I find it fascinating how there are so many dogs in London.  And I find it equally fascinating that the main type of dog appears to be some form of Pit-bull/Mastiff cross breed.  Lots of young people have these types of dogs and they are often used in gangs and/or as a status symbol.

Also, it never ceases to amuse me how, when we arrive at certain jobs there’s always a rabid pit-bull cross-breed going nuts behind a baby cage barrier with foam spewing from its jaws and a hint of recently eaten human flesh hanging from its teeth.  I guess its not so much the cliche of arriving and finding the dog so much as listening to the mum trying to convince us that their little puppy is harmless – all the while smoking away at ten Superking Lights whilst her twenty three kids poke the dog with sticks.

I have a very distinct and healthy fear of dogs that aren’t cared for properly.  And this fear was heightened on one such job.

We were called to a thirty year old male collapse ?cause (query cause).  Upon arrival we were presented with a homeless man asleep in the front alcove entrance of someones flat.  The “someone” turned out to be the epitome of a ‘shoreditch trendie’, who, finding this person asleep in their doorway decided to call an ambulance to ‘sort out his problem’.

To make matters complicated, the homeless gentleman was being stringently guarded by a large white pit-bull/mastiff cross breed.

An FRU approached the homeless man cautiously using newly acquired dog-whispering skills he’d seen from TV.  After some initial growling and potential throat ripping moments (to which the fast gathering crowd of onlookers had their camera phones ready to record) the dog allowed the FRU to touch the patient (there was clear dissapointment from the crowd).  After a few ‘pain responses’ the patient came round and was very apologetic for wasting people’s time.  He admitted being drunk and inevitably said that his dog was “harmless and wouldn’t harm anyone”.

I approached and knelt down beside the FRU and the dog became more submissive.  Relaxing more, we then started giving advice to the homeless man, who did not want to go to Hospital.  I gave him one of the thermal blankets we carry on the truck and started explaining how they work.  Mid sentence, and without warning, the dog lept forward and sunk its teeth into my inner thigh.  Yelping, I lept to my feet.  I confess my initial thought was not of trying to calm the dog but simply one of planting a size 11 steel toe cap boot to the dog’s head.  Thankfully though, the dog had already shrunk back underneath the homeless man’s arm – not for the dog’s health but simply because I would have got it wrong, missed my kick, slipped over and would probably have been mauled to shreds in retaliation.  The homeless man was now desperately trying to convince us not to take his ‘baby’ away and that this wasn’t something it would normally do.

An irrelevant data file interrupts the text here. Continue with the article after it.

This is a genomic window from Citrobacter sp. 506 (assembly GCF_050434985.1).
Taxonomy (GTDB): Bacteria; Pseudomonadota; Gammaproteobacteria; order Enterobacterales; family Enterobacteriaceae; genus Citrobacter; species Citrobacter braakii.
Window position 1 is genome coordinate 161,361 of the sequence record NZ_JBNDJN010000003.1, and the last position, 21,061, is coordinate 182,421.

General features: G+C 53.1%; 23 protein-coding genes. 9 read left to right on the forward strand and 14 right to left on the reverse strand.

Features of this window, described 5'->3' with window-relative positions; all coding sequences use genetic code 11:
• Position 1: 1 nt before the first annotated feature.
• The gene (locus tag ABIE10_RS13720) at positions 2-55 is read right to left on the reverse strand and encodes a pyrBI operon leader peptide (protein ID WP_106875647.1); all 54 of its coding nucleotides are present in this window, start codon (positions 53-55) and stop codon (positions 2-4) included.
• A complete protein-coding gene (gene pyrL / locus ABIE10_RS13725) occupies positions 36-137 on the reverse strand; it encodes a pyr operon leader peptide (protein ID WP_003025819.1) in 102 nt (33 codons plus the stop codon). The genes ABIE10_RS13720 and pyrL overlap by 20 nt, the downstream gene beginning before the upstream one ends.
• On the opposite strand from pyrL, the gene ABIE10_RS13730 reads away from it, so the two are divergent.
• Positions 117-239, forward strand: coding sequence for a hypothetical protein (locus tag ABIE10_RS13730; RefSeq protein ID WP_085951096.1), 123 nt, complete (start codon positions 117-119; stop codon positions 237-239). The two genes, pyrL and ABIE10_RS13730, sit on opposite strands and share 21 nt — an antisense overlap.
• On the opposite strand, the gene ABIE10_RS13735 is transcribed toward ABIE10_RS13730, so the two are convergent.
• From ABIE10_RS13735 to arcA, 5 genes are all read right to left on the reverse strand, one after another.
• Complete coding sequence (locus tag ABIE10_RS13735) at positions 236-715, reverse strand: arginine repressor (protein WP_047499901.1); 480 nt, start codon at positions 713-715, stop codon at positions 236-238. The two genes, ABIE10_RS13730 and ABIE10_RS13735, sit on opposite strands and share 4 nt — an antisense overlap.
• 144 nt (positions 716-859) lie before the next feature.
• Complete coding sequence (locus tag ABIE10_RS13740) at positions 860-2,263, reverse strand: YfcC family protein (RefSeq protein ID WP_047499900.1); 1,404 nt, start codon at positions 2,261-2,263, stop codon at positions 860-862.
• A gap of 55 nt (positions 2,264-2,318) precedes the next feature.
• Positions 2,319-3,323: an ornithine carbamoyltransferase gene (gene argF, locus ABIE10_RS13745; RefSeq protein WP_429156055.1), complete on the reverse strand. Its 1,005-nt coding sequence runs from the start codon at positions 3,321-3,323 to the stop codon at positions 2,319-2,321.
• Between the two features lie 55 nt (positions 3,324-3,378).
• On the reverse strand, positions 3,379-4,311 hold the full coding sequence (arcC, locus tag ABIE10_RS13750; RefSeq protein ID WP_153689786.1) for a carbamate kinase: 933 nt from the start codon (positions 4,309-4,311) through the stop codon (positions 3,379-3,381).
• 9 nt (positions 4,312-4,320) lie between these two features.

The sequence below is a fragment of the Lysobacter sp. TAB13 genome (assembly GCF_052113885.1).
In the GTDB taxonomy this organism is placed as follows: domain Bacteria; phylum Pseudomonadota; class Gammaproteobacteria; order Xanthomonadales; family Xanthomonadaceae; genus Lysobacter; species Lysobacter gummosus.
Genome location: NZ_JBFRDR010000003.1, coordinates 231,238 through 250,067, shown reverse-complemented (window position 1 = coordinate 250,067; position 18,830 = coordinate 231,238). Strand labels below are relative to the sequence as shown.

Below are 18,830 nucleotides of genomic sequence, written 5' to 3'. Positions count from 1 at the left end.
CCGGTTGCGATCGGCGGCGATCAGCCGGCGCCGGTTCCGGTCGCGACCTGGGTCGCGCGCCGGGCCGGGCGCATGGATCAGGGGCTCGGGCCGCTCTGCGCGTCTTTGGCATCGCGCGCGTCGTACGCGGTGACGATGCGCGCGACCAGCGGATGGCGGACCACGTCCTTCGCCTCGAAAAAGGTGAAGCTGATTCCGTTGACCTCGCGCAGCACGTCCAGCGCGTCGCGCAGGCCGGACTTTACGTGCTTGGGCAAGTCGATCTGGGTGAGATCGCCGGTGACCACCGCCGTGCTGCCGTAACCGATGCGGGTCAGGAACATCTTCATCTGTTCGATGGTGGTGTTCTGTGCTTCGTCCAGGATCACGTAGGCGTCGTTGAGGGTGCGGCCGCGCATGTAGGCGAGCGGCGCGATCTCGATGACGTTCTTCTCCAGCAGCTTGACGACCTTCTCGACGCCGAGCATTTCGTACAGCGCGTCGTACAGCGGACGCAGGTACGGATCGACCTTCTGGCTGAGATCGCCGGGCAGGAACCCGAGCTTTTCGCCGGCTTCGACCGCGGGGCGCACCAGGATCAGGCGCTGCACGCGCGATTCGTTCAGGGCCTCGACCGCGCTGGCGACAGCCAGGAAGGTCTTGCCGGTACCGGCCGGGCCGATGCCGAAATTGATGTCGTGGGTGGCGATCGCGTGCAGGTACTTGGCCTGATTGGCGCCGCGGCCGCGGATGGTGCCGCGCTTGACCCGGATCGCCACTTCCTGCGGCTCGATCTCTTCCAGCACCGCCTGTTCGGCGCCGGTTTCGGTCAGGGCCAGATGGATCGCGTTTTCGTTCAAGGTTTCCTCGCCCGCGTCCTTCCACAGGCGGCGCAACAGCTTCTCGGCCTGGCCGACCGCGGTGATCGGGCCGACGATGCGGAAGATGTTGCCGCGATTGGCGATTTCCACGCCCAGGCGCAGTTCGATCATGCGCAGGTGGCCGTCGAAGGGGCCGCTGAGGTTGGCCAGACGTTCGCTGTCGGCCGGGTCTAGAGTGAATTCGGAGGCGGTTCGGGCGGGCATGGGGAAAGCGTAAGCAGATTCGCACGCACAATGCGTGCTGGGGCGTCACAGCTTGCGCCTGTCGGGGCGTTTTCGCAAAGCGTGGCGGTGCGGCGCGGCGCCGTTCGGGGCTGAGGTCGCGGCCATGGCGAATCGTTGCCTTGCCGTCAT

I stormed off to the Ambulance, shut myself in the back, dropped my trousers and inspected my war wounds.  There were two neat vampire like puncture wounds roughly three inches apart and probably two inches from my private parts.  Quickly surmising that I wasn’t going to die I relaxed a little.

My crew mate joined me in the back to see if I was ok.

“You see that?”
“Yeh, and I know why it happened too”
“We’d told everyone to keep back but that trendie’s bag was just behind you.  He didn’t pay any attention to us and just jumped forward to grab it.  It must have startled the dog and you being the first thing in its firing line . . .”  She shrugged her shoulders and laughed.

I stayed in the back to calm down – for fear of feeding the trendie to the dog!

The homeless guy was moved on and the trendie, without a word of thanks to anyone, gained access to his flat.  We went off the road to get a quick check at the hospital and then back to station for a cuppa.

Of course, everyone wanted to know what had happened, so, by the time I’d recalled the story a few times it had grown to being a pack of Pit-bulls, a gang of youths – with guns, a small child that I protected in the ensuing battle and eventually me fighting for my life . . . “but I don’t want to talk about it – I’m just doing my job”.

They all listened and when I’d finished, the more experienced medics just looked at me, smiling gently and said, “Bless” before going back to their more interesting conversations.